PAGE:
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Should families kinect?


Rating: ★★★★★

Installation of the Kinect was straightforward. It’s essentially a power cable to the Kinect itself and a lead from the Kinect to the Xbox so once all plugged in and switched on, the on screen instructions pretty much led you through the rest of the process. These instructions were things like placement of the kinect and room lighting and automatically downloading xBox software update from xBox Live. Not having the Xbox connected to the Internet would prevent you from downloading the updates so that’s definitely something to check.

Once installed and running there are some setup steps you need to complete. It’s a must for every family member to have a ‘mini-me’ or avatar. This is a character you create and configure to represent yourself in games. You do this by standing in fronting of the TV gesturing with your arms to select eyebrows, hairstyle and clothing e.t.c. To be honest this was tricky because, when ‘you are the controller’ at this point, it’s all a bit new and when there are five people to create avatars for it’s a bit tedious.

After creating avatars it is probably worth using Kinect ID to automatically recognise you and sign you in. The Kinect ID setup essentially asks you to copy certain poses and from this works out how to recognise you when you stand in front of the Kinect sensor. You’re advised to do this a few times with different lighting or if you dramatically change you appearance! We’ve had to do the Kinect ID setup on average twice each before we are reliably recognised.

Amazingly the other feature that doesn’t need any setup is speech recognition. When you are in the Kinect Hub (which is like the xBox dashboard area for the Kinect), providing you say ‘xBox’ followed by any of the other basic commands displayed on the screen the system without any configuration or setup will carry out that command. Saying “xBox, Play Game” does launch the game and what’s incredible is how naturally you can issue commands to the xBox, There is no need to shout or speak slowly.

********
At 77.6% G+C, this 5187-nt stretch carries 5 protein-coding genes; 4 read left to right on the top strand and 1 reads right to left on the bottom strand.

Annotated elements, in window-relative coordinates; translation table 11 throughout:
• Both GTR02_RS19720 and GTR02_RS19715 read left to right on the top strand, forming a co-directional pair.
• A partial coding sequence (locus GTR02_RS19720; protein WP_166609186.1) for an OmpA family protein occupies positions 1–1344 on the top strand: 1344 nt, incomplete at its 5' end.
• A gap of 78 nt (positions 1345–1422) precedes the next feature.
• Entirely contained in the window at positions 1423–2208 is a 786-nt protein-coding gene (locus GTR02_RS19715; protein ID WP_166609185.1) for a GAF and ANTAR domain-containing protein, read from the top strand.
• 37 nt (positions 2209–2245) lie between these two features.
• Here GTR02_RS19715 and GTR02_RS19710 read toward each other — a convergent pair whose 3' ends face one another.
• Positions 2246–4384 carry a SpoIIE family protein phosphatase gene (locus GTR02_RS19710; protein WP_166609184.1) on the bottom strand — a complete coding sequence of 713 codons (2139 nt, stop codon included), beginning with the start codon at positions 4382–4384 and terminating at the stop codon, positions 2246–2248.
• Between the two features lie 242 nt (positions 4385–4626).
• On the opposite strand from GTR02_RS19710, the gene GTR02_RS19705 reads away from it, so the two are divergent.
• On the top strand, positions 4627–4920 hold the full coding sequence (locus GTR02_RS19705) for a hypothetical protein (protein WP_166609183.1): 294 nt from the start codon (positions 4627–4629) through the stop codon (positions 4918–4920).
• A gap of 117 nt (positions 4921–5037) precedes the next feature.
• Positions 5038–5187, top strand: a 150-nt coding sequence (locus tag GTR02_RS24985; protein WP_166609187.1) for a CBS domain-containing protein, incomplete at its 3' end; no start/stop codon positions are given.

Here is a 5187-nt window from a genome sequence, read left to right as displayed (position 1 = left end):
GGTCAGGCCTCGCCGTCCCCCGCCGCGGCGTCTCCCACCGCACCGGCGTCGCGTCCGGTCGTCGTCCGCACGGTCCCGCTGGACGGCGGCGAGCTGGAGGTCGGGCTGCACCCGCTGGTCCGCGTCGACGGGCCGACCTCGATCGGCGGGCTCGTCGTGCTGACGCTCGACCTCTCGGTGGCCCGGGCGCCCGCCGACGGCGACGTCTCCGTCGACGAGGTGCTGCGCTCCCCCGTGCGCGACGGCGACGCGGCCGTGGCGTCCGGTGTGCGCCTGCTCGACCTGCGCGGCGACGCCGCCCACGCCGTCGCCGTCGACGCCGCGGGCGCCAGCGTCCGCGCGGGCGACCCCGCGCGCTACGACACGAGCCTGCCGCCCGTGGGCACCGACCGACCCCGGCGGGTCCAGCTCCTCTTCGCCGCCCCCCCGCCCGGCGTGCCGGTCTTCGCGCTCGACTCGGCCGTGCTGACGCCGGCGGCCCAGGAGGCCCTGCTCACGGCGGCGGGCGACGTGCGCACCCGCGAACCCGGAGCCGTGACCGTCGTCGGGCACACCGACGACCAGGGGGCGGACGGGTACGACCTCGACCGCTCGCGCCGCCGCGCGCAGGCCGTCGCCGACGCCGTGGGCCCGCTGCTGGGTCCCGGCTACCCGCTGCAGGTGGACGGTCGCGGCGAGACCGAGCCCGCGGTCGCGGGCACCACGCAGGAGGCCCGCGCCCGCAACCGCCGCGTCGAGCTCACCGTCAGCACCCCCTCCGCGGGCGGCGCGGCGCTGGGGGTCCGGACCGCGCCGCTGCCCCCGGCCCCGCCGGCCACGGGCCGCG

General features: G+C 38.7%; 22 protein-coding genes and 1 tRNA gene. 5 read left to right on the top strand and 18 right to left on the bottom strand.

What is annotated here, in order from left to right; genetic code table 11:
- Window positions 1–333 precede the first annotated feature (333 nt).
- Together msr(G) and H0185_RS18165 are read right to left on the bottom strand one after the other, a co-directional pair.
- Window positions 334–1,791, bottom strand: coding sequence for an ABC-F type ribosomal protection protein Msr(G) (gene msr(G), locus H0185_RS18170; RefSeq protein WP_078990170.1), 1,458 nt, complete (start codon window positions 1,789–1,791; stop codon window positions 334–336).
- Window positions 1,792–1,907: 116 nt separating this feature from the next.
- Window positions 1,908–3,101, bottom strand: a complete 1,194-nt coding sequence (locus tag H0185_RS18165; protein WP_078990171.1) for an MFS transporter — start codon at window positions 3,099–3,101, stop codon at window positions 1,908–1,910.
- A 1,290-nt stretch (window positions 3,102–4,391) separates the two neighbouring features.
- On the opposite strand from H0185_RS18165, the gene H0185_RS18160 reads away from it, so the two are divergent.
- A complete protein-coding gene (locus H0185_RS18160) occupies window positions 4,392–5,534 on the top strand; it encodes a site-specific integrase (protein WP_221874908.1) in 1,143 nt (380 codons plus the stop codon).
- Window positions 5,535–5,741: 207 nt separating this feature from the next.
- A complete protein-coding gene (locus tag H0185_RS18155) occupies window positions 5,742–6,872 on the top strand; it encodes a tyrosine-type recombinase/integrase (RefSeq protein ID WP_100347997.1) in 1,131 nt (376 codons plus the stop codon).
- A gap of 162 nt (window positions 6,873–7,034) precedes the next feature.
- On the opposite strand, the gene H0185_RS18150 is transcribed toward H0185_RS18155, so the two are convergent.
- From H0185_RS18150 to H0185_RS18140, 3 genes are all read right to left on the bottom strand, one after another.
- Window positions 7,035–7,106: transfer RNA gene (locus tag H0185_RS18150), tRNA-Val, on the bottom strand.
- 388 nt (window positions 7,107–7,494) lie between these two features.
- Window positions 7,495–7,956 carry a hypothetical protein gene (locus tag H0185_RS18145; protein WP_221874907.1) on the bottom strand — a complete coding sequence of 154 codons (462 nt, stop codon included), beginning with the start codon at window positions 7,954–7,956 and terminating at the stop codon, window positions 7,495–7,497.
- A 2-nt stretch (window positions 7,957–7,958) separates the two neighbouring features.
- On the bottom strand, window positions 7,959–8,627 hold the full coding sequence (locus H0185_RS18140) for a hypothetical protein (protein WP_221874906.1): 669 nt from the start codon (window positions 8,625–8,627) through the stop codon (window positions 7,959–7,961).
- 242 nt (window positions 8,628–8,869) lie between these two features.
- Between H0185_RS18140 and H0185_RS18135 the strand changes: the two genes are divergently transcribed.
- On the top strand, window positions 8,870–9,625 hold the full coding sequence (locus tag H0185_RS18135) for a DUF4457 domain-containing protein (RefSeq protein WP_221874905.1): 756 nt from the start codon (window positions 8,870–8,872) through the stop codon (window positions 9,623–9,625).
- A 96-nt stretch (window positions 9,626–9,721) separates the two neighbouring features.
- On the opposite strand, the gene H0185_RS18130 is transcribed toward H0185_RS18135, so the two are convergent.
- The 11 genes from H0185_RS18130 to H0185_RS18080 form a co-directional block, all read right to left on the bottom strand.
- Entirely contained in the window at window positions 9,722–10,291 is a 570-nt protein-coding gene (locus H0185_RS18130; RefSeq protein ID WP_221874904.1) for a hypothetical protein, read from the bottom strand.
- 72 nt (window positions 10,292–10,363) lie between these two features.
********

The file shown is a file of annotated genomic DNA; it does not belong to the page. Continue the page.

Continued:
Our Kinect came with the Kinect Adventures game and we purchased Kinect Sports game. Both games show off pretty well what the Kinect is capable of and seem to be pretty responsive and well crafted.

A fun aspect of the Kinect is that games can take video footage and photos of you during game play. We quite often end up in hoots of laughter about this as it catches some classic moments for example the time when I threw a javelin and hit the light fitting in the middle of the room and the time when my youngest son randomly walked over to my eldest son and cracked him on the head with a maraca.

Space is a massive consideration in purchasing a Kinect. The advice the Kinect gives is to move furniture, coffee tables e.t.c in reality this would be a massive hassle. As a guide We pretty much have to stand about five or six steps (not strides) back from TV. Any less may be alright for one player games but would be a struggle when you’re playing with someone else. Even with the recommended amount of space this new way of playing using your hold body do come with a warning. We’re loving Kinect Sports Table Tennis at the moment but my wife’s technique for backhand smashes have got a bit close for comfort with my head.

We’ve played Kinect games with people of ages from 4 to 60 and it’s certainly accessible to all. My youngest (just under 2) can’t play on the Kinect but has started to mimic my Kinect Sports Boxing moves and randomly waves his arms in front of the TV to control it. My daughter (4 years old) can join in with most games but on some her coordination skills mean that she gets a little frustrated when she jumps to early or late. We’ve also had issues with the kinect sensor recognising people wearing skirts or dresses. My oldest son (7 years old) has been transformed from a thumb twiddling gamer into a athlete and footballer that regularly jogs around the lounge.


  • Great fun to play with other people
  • Encourages physical game play
  • Easy setup


  • Space required
  • Lack of games
  • Can be too physical!


For our family the Kinect has definitely proven to be a game changer and it’s a very clever piece of technology. Some of its limitations like space required are not really its fault. If you don’t have enough room generally for two people to stand next to each another and enthusiastically wave their arms and legs you can’t expect the Kinect to compensate for this. As a family we play together more and are more active with it. We’re waiting eagerly the release of some new well produced games as well as wondering what helarious moment of gameplay will next be caught on camera.

I guess we would think of it as a sort of board game for the 21st century, bringing the family together, having fun and bringing out everyone’s competitive side.